Stuart Gordon (Re-Animator) Talks Manuel Martín Cuenca’s Cannibal

The veteran horror director gets a taste of this arty Spanish tale of a serial killer with a penchant for human flesh.

In his new film Cannibal, filmmaker Manuel Martín Cuenca has broken the first nine of Billy Wilder’s ten commandments: Thou shalt not bore (repeat eight more times).

How do you make a boring cannibal film? It’s not easy, but somehow Cuenca has drained all of the excitement and terror out of an act that most of us think of as taboo and extremely disturbing.

The film starts out promisingly enough with Carlos (Antonio de la Torre), our cannibalistic anti-hero, forcing an unsuspecting couple’s car off the road. After they crash, he drags the still breathing woman victim to his lonely mountain cabin, strips her and begins cutting her up as her blood runs into the gutters of his marble autopsy table. A very intense scene. But this turns out to be the only carnage we will ever see in this anemic film.

We then follow the well-dressed murderer to his apartment, where his fridge contains nothing but carefully wrapped cuts of what we assume to be human flesh. (Doesn’t he need milk for his coffee?) He throws a filet into a frying pan with a little oil and maybe some chimichurri sauce. Then he sits down and slowly eats it with all the pleasure that most of us have for boiled Brussels sprouts. It’s a scene totally devoid of enjoyment or passion of any kind. He chews and chews and chews as all of the earlier excitement quickly leaves the film and we are left with the unhappiest cannibal in movie history.

Nothing seems to please this guy. He has a beautiful new upstairs neighbor, Alexandra, who is actually a masseuse and is constantly throwing herself at him. And later Nina, her equally pretty sister, arrives (they’re both well played by the same actress, Olimpia Melinte) and he shows as little passion for them as he does for eating human flesh or anything else. Maybe he needs a hobby.

Carlos is always meticulously groomed and dressed, and, we are told, happens to be the best tailor in Granada. But all we get to see of him at work is the man neatly folding and unfolding expensive bolts of wool (nice work if you can get it). This too is done with the same lack of passion as he listens to classical music and even manages to make the music boring. In fact I’m starting to fall asleep just describing this.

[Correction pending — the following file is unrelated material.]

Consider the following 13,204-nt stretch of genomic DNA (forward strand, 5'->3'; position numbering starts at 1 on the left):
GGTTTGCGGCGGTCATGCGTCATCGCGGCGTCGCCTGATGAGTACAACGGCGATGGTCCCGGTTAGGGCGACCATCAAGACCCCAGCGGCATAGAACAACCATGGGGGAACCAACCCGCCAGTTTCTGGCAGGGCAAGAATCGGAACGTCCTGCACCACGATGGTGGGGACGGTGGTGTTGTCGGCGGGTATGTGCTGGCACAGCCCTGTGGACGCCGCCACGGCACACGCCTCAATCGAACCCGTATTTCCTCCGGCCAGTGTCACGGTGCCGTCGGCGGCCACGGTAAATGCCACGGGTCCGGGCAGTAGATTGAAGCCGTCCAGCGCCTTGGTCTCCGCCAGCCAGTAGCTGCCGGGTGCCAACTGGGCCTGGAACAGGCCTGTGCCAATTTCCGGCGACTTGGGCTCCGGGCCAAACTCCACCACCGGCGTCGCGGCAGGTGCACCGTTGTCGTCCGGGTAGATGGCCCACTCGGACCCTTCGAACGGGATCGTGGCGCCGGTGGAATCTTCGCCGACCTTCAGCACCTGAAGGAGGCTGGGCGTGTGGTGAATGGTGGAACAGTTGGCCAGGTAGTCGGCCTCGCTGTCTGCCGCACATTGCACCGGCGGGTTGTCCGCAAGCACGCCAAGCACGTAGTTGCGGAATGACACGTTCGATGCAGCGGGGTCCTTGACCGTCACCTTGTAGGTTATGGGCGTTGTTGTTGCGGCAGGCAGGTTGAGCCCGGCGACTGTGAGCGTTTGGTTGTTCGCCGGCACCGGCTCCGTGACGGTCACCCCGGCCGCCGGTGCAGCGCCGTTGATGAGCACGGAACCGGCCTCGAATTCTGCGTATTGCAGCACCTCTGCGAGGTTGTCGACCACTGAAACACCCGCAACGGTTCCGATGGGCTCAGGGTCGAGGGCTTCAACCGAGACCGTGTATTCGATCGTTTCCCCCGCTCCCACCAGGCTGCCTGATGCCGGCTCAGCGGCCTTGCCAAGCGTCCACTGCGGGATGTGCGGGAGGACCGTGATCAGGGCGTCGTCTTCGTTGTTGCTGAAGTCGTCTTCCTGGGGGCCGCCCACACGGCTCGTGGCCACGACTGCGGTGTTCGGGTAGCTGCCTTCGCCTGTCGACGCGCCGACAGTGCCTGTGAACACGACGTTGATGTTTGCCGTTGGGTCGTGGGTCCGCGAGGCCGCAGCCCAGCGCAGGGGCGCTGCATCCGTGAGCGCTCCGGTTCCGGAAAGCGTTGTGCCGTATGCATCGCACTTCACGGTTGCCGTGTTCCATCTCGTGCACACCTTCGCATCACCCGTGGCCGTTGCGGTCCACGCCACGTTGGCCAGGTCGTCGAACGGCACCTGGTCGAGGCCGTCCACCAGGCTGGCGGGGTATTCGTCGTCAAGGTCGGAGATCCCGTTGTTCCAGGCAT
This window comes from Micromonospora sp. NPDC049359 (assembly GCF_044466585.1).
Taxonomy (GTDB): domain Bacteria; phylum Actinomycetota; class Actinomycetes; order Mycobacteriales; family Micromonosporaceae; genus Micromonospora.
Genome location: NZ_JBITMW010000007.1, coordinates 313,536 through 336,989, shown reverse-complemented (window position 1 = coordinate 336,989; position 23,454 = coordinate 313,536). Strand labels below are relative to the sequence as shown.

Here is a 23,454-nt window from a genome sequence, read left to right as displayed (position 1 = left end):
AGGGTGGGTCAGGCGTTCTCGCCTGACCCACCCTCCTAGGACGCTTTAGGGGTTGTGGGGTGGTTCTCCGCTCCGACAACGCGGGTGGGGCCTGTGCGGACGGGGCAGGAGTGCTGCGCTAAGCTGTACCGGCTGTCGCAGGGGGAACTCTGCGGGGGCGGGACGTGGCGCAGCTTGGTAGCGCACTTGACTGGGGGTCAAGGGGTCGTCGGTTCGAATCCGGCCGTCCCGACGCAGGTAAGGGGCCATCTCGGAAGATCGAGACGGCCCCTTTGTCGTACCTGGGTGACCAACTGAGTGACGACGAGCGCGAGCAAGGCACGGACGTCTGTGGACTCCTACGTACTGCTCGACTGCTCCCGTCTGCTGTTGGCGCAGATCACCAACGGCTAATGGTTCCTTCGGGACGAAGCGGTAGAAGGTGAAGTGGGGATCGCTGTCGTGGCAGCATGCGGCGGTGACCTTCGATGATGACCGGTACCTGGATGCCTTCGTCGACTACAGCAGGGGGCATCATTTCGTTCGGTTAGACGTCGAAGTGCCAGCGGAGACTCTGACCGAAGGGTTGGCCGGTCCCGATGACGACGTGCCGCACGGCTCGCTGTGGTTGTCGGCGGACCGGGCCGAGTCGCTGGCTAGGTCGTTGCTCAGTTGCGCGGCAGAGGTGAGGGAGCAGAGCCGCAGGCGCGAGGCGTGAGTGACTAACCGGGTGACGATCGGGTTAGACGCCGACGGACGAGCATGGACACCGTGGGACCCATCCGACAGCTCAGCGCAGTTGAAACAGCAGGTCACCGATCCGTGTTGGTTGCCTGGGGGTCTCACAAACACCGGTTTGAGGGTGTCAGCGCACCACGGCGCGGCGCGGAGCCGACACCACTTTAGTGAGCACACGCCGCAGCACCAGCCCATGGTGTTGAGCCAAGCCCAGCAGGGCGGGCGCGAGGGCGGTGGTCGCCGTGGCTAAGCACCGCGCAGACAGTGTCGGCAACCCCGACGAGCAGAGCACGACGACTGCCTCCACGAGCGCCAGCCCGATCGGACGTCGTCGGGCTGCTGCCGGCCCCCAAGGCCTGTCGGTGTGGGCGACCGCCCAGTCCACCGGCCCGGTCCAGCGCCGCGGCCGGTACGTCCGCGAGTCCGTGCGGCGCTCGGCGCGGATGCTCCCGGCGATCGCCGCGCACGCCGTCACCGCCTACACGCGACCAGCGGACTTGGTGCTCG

It’s clear that Carlos is a serial killer who has murdered many times and devoured his (apparently only female) victims. So why does he go to all this trouble and risk imprisonment if he’s getting so little pleasure from his crimes? Are you killing more and enjoying it less?

And why are the two sisters played by the same actress? Alexandra is a sexy blonde who we learn is financially irresponsible, Nina a pretty brunette who is trying to right her sister’s wrongs. By making them seem like twins, is director Cuenca saying that all women are alike and interchangeable? Or is he taking a page from American Psycho, in which protagonist Patrick Bateman is continually getting confused about the identity of his victims? If so, this is at odds with the fact that Carlos seems to be falling in love with the brunette. There is a difference between being mysterious and being confusing. Unfortunately, this film opts for the latter.

On the plus side, the actors are skilled and the film is beautifully shot. And the director has chosen to present his film with only source music instead of a full-blown score. A bold choice to be sure, but one that unfortunately only accentuates the film’s numbing emptiness. But maybe that was his point.

I once had a film student who told me that he wanted to make a movie so boring that the entire audience would be so frustrated that they would walk out. I told him there was a far simpler way to achieve his goal: don’t bother to make the movie in the first place.

And let’s be clear that I’m not saying that this film should be a bloodbath. Gore is not necessary to build suspense or tension. Some may say that this is an art film and I’m viewing it with B-movie expectations, but any good movie, art film or otherwise, needs to grab an audience and make them care about what they are seeing onscreen. And hopefully feel something as well.

There is so little here to make you sympathize or care about these characters. They are so devoid of basic humanity or any passion for life that this sterile film is D.O.A., and like any dead thing, the more time you spend in its presence, the worse it smells.

Stuart Gordon is a writer/director/producer of film, television and theater. He is best known for the cult classic Re-Animator and for murdering his wife Carolyn in his films whenever possible.